“I think they are irresponsible.” Teaching Sustainability with Counter-Narratives in an International Blended Learning Project

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Narratives and counter-narratives play a critical role in cultural learning and can fundamentally shape how foreign language learners construct and make sense of cultural images (Bruner; Warner). Perhaps one of the most instructive examples in this regard is the discourse on sustainable development, defined as economic, social, and environmental “development that meets the needs of the present without compromising the ability of future generations to meet their own needs” (UNWCED). Climate change communication research has long acknowledged the impact of narrative structure, theoretical and ideological framing, and audience appropriacy to communicate effectively sustainability-related messages and inspire climate issue engagement (Roser-Renouf and Maibach). The approaches to sustainable development in Germany and the United States differ considerably, as do their perceptions on both sides of the Atlantic.
In this article, we first introduce the Going Green project along with its pedagogical rationale and a discussion of cultural learning in this setting. In so doing, we focus on the role of mainstream vs. counter-narratives of sustainable development in the U.S. and pedagogic approaches to teaching them in the EFL classroom. In order to contextualize some of the potential challenges of such an approach, we report a questionnaire survey of previous project participants’ perceptions and preconceptions of sustainable development in the U.S. The reported data illustrate that learners are often unaware of non-mainstream publics and the impact of the local and state government-levels to support sustainable development in the U.S. We close by discussing the role of such counter-narratives in the teaching of culture and how they are implemented in the Going Green curriculum.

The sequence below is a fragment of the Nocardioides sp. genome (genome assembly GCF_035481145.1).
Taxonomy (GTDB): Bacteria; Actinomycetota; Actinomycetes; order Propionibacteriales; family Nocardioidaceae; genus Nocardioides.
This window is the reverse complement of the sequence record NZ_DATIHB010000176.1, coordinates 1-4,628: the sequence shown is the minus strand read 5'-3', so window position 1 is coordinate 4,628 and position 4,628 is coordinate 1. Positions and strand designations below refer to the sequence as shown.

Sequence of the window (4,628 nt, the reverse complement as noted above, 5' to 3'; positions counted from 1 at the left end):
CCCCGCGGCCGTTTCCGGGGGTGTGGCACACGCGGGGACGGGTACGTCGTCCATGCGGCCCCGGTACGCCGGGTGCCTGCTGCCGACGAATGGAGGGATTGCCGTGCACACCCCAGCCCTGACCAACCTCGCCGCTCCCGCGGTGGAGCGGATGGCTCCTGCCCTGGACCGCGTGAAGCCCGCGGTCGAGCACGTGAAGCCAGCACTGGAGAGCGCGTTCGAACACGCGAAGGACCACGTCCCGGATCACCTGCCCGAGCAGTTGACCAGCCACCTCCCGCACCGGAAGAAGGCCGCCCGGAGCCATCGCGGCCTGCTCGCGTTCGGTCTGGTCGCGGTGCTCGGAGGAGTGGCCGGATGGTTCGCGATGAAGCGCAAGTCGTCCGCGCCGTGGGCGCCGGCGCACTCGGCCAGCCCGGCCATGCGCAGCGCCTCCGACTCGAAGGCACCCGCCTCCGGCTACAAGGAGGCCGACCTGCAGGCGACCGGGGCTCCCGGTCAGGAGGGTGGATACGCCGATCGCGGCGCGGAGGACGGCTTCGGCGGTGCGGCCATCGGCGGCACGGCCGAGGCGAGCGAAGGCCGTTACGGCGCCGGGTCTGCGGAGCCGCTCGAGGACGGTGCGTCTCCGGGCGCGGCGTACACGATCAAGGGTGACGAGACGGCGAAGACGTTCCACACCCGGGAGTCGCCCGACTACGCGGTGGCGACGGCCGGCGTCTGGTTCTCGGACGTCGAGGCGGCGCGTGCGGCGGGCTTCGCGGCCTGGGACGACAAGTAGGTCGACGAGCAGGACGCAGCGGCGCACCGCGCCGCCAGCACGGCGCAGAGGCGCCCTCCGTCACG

OriginalspracheEnglisch
ZeitschriftAmerican Studies Journal
Ausgabennummer69
ISSN1433-5239
PublikationsstatusAngenommen/Im Druck - 03.2020
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